AddedThursday, April 30,2015 at 3:43 PM

Looking for a flame sensor / detector
Related to General, Molding & extrusion, Oil and gas, Chemicals & petrochem , Industrial machinery
I'm looking for an expert in machine safety or a flame sensor/detector to protect some machines from fire due to leaks of oil from hydraulic pumps.
It needs to be install in two areas: one is near an injection machine and the other one is near smelting area (high temp) 
Need the product and consulting (ex: best place to install, best technology to use, etc) we are in the quotation phase. 
Answer The Question
  • Answered Wednesday, May 6,2015 at 1:12 AM
    The key to using a IR camera like the FLIR is filtering out the non-events from the events. Normal equipment can run as hot as 200 degrees F, while a candle burns at something like 2600 degrees F. The sun appears as pretty much every temperature, but most predominantly at 6000 degrees or so, so you will need to worry about daylight getting into the field of view as well. Since Hydraulic oil burns at 300 to 600 degrees F, it looks very different than high bay lighting which is 3000 degrees F or more. All this to say is that yes, you can use a IR camera to do flame detection, but you have to filter out too high and too low signals before you have useable data. Fortunately, this is not hard to do, and moreover, it can be done using a physical filter if you wanted to instead of software (although being a programmer, I am in favor of a software approach personally) One thing does play in your favor is that shiny metal reflects heat energy almost perfectly, so while line of sight is always ideal, you can mount polished stainless panels to "see around" to the other side of your machine, potentially providing 360 degree coverage from one angle if done properly. Normal "bathroom mirror" glass doesn't reflect temperature at all since it is thermally opaque. The absolute key is to select the correct sensing range of the camera and then condition the software to report any hot regions that are 250F to 1000F that aren't adjacent to other hotter regions, and you should be good. One last thing - LED lighting is thermally cold, so if you do have lighting issues, you can switch to LED based lights and save some energy cost at the same time. Win-Win.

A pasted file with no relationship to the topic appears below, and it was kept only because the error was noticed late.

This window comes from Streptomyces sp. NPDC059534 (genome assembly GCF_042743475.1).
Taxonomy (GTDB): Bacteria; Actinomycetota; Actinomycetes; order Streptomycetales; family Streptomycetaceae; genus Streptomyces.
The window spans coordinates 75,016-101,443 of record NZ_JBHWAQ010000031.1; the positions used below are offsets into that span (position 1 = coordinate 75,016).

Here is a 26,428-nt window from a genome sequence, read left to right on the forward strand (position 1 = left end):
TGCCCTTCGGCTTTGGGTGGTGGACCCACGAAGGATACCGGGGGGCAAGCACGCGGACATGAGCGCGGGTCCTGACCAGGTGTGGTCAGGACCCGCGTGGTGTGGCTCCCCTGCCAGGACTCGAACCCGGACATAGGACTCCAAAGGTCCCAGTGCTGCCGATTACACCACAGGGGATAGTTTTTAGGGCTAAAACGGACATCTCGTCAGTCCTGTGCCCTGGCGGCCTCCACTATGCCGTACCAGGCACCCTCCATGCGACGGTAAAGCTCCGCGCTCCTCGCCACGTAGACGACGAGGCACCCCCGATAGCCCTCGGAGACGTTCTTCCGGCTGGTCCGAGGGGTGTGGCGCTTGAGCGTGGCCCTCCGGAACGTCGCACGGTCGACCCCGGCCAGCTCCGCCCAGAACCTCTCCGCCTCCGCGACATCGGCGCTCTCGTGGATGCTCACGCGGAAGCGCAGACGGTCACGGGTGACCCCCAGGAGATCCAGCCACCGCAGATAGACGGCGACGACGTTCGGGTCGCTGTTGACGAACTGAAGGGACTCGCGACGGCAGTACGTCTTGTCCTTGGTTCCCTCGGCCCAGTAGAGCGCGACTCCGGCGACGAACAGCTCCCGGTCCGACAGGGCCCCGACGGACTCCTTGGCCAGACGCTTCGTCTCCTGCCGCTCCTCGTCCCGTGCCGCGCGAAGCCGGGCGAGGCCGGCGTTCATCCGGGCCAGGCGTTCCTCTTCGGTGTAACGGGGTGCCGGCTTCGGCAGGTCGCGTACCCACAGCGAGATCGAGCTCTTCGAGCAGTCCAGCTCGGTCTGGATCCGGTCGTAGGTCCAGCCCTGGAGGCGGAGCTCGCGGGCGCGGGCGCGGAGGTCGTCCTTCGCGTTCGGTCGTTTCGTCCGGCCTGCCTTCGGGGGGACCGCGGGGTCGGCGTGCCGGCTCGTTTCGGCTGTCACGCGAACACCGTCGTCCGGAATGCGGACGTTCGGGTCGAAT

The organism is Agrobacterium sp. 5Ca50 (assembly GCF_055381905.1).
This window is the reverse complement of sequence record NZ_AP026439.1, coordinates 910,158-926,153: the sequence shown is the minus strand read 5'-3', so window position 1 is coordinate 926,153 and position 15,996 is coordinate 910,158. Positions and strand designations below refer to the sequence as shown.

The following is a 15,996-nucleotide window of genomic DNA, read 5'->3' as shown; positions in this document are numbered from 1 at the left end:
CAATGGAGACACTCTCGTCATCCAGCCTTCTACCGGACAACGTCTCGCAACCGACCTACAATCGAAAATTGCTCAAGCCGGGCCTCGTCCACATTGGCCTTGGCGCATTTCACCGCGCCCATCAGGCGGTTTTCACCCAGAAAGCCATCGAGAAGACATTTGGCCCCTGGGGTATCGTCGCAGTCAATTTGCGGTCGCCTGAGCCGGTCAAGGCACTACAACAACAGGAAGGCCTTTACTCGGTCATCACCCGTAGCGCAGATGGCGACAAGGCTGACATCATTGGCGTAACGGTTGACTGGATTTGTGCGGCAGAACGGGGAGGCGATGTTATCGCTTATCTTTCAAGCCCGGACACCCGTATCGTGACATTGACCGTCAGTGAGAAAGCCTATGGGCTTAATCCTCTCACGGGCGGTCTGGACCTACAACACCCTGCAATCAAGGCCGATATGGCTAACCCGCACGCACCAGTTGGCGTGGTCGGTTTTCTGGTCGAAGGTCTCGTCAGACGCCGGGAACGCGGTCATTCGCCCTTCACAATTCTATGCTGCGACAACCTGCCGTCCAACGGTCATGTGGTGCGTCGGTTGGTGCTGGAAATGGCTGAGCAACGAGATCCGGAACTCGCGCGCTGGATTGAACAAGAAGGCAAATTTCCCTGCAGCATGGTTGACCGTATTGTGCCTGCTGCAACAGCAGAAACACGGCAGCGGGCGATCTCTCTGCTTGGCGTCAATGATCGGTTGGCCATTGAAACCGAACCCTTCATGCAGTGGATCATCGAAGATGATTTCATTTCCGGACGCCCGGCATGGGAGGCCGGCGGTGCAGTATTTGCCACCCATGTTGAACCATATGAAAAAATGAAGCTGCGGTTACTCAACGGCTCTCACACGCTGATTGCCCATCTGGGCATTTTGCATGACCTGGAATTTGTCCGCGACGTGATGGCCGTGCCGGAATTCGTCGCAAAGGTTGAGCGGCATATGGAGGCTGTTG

• Answered Monday, May 4,2015 at 1:02 PM
    To elaborate further on my answer from yesterday. We can put a solution together for you. Here is a link to a number of case studies where FLIR IR cameras were used in Fire Detection or Prevention Applications http://www.flir.com/automation/display/?id=64057 . They can be set up with support hardware to interface with most any system, including digital alarm outputs for simple control and PC development kit libraries for more sophisticated controls and diagnostics. We would be happy to set up a discussion with one of our TUV certified functional safety engineers to come up with a good solution for you.
  • Answered Sunday, May 3,2015 at 10:09 PM
    There are a few IR sensor options that could be applied. I sensor could be used to monitor a sizeable area around the machine. I could help you with a solution utilizing Flir. Feel free to email me at ediehl@conceptsystemsinc.com or call 503.510.3415
  • Answered Sunday, May 3,2015 at 9:50 PM
    I would check into the Honeywell SS4 Flame Detector. It will sense both IR and UV flames and both hydrocarbon and non-hydrocarbon flames. If you need any more information on them let me know and I can send you spec sheets or get you some budgetary pricing. -Justin Clark